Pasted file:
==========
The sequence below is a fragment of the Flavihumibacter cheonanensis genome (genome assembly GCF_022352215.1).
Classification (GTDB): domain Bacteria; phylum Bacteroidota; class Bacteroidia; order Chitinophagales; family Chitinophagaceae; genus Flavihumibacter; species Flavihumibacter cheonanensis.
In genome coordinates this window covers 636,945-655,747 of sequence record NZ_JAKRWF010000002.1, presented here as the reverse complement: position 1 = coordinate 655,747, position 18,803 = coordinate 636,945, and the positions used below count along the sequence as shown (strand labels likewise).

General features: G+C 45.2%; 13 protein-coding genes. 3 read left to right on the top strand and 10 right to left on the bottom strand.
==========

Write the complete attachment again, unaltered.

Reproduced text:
The sequence below is a fragment of the Flavihumibacter cheonanensis genome (genome assembly GCF_022352215.1).
Classification (GTDB): domain Bacteria; phylum Bacteroidota; class Bacteroidia; order Chitinophagales; family Chitinophagaceae; genus Flavihumibacter; species Flavihumibacter cheonanensis.
In genome coordinates this window covers 636,945-655,747 of sequence record NZ_JAKRWF010000002.1, presented here as the reverse complement: position 1 = coordinate 655,747, position 18,803 = coordinate 636,945, and the positions used below count along the sequence as shown (strand labels likewise).

General features: G+C 45.2%; 13 protein-coding genes. 3 read left to right on the top strand and 10 right to left on the bottom strand.